Nelso Rodríguez is a nurse and one of the founders of the community network in El Cuy, Patagonia, Argentina.
A little over a year ago, there was no Internet or mobile connection in my isolated town of El Cuy, population 540.
After several unsuccessful attempts by the provincial government to bring in satellite Internet – which was of very poor quality, at very high costs – our people began to demand an Internet for all.
After a newspaper article exposed our lack of connectivity, the Internet Society offered to help us set up a community network. There was a fiber-optic cable passing through a village just 50 kilometers away, which also had a tower with an Internet signal. So, a group of residents volunteered to dig the trenches for the anchors and lay the concrete. The Internet Society financed all the material and provided the technical expertise. After making a connection between two antennas, we managed to bring community Internet to El Cuy.
Our network has been up and running since February 2019, reaching almost 400 residents in El Cuy and another 100 in the nearby town of Cerro Policía. This has been spectacular in so many ways!
Our community has at least 200 people over the age of 60, all retired. Before the Internet, their medical prescriptions under the Comprehensive Medical Care Program (PAMI), which is a social program for retirees and pensioners, were handled manually. People had to get a prescription from their doctor, then travel 130 kilometers to the nearest city, General Roca, to get the prescription approved. That trip costs around $2,000–3,000 Argentine pesos ($30–46 US dollars), just in fuel. It was a cumbersome process that made no sense.
Now we avoid this trip, since the PAMI is digitalized. We also avoid traveling for banking, government paperwork, or livestock transfer permits, which can be done online.
Given the COVID-19 quarantine measures – and the fact that there are cases of coronavirus in General Roca, but not yet in El Cuy – avoiding those trips is now more important than ever.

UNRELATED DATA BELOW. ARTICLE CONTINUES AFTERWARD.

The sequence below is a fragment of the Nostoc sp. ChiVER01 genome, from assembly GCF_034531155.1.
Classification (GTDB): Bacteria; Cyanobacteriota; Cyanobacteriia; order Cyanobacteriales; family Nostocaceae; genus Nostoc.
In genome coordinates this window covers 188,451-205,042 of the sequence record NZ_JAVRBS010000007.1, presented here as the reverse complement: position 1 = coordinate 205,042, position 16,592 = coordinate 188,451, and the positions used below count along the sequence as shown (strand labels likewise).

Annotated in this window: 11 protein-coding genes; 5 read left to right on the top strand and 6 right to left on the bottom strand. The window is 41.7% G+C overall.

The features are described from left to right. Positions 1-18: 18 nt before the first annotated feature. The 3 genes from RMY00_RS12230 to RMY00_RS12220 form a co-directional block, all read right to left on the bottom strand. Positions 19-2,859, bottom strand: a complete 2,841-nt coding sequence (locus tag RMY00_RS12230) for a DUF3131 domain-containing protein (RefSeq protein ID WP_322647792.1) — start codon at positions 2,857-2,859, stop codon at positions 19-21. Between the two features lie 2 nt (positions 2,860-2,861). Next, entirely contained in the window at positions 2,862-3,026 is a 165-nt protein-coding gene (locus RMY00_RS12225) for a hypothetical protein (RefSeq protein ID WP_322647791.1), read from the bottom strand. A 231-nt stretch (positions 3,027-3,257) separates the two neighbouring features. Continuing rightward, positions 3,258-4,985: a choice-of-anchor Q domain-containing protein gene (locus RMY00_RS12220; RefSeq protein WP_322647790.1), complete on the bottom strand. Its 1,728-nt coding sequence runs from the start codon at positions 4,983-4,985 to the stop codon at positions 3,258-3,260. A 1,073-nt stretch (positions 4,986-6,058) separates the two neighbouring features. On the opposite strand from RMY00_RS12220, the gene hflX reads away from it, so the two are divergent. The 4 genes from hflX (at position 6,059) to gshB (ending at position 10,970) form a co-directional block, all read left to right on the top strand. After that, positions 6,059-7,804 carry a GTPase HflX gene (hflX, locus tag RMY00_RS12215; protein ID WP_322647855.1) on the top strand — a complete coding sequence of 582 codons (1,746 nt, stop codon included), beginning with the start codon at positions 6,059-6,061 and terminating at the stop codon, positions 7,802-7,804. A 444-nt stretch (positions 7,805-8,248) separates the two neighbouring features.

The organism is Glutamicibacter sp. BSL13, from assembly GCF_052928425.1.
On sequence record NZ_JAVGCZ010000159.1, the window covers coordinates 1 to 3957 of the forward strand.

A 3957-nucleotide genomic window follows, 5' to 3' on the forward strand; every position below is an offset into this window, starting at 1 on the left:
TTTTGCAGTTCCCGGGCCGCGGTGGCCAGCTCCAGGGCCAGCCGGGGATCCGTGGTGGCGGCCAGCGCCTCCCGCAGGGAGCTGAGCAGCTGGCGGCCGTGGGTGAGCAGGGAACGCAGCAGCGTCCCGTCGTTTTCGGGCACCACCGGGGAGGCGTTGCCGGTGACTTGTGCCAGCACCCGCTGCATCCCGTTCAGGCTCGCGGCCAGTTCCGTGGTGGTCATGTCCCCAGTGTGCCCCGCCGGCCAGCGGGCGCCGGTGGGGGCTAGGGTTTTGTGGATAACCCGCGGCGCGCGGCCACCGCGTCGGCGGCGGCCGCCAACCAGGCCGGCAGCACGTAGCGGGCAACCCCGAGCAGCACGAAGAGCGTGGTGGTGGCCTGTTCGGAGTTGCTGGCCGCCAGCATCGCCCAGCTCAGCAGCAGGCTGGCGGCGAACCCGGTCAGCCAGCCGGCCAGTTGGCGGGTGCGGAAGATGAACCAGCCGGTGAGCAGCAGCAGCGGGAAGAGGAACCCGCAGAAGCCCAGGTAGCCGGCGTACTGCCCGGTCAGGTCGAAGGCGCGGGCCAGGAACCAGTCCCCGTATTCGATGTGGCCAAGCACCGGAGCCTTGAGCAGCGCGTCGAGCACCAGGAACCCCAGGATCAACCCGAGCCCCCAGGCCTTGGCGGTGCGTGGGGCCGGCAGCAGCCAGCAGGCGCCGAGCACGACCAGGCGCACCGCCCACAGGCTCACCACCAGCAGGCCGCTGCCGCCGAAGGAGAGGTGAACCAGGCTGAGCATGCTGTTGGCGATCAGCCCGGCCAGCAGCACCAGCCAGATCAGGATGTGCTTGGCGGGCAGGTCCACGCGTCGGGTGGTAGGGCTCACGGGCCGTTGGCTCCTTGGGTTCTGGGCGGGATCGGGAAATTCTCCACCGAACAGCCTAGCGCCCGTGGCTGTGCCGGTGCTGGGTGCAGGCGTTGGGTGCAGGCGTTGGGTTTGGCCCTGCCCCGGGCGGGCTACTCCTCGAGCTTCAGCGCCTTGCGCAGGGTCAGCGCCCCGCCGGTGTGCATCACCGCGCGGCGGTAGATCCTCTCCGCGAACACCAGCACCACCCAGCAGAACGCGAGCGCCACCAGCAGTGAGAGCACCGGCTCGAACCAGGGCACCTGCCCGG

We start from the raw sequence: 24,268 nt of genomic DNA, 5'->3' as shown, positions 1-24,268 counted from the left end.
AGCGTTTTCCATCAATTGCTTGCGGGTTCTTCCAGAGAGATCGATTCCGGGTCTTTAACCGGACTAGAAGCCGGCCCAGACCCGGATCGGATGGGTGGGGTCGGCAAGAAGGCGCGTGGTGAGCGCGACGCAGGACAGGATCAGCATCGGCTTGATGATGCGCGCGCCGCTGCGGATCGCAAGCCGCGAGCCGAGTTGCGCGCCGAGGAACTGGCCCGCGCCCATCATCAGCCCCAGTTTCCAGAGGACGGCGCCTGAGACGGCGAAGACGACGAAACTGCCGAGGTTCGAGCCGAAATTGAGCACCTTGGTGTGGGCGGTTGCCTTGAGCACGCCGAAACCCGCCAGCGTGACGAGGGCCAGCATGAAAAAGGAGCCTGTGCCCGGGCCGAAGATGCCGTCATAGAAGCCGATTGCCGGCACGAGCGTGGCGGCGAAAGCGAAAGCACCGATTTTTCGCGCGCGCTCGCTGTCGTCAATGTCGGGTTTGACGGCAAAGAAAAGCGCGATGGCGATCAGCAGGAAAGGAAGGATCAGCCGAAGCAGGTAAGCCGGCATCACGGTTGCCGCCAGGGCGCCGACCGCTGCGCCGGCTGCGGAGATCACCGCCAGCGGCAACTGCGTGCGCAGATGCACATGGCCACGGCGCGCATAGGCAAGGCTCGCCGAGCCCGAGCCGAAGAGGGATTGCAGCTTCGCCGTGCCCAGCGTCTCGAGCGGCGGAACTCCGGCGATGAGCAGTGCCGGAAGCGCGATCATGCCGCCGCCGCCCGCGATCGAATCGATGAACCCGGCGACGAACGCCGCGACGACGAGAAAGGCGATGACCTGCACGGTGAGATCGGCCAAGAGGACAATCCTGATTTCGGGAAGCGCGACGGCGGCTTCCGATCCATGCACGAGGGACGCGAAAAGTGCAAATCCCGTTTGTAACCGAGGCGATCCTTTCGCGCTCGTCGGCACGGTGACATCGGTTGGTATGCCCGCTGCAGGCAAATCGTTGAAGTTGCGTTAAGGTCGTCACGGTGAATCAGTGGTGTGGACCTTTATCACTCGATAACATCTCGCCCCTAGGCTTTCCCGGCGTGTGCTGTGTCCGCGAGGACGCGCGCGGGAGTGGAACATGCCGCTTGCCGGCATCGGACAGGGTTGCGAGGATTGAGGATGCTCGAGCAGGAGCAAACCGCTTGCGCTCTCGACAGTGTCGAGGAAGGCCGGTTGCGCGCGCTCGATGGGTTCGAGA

During the pandemic, the Internet has been essential for communication. We [health professionals] are closely following how many cases there are in the province and in Buenos Aires, and what measures to take. Following this virtually gives us many advantages … to prepare for what’s coming and avoid making the same mistakes as elsewhere. Before, we would only have found out about COVID-19 on TV or via landline calls.
Being able to access information and do online training has allowed me to provide a better quality of service. We can also keep the health system updated, with more efficient administration and accounting.
The network also has been important for the police, who previously only had a radio. And at least 11 residents are pursuing distance university studies thanks to the Internet. During quarantine, high schools are also sending online assignments.
Having Internet access has definitely helped the local economy. People can look for jobs online. Our main industry is livestock, mostly sheep and cows. Our farmers can access virtual livestock training. Connectivity has also allowed ranchers to track meat or wool market prices, learn about state support programs, and access weather information.
I remember one day a gaucho [rancher] came to town to go online to check the weather forecast before shearing his sheep. He found out a snowfall was expected, in the middle of summer! So, he had to suspend everything. A lot of animals would have died, had he done the shearing that day.
You have no idea what it means for us to have Internet here. And it’s all free. We cover any expenses that arise through community activities, like raffles and bake sales.
Today we have a 10 megabits per second (Mbps) connection, but we share it with Cerro Policía, which also has 400 inhabitants. That was too little before the pandemic, and traffic has spiked since, so we have to take turns connecting, and there are times when it is just too saturated. It would be very useful if we could get more capacity – something we are requesting through the local Development Commission Secretary. In the meantime, we’re making the most of what we have.
For me, one of the most valuable things about this experience is that we realized that we could accomplish things and organize our community around a common good. That is worth gold.
Access to the Internet has never been more important. We will be featuring the work of communities around the world to keep the Internet open and globally connected. It has no borders.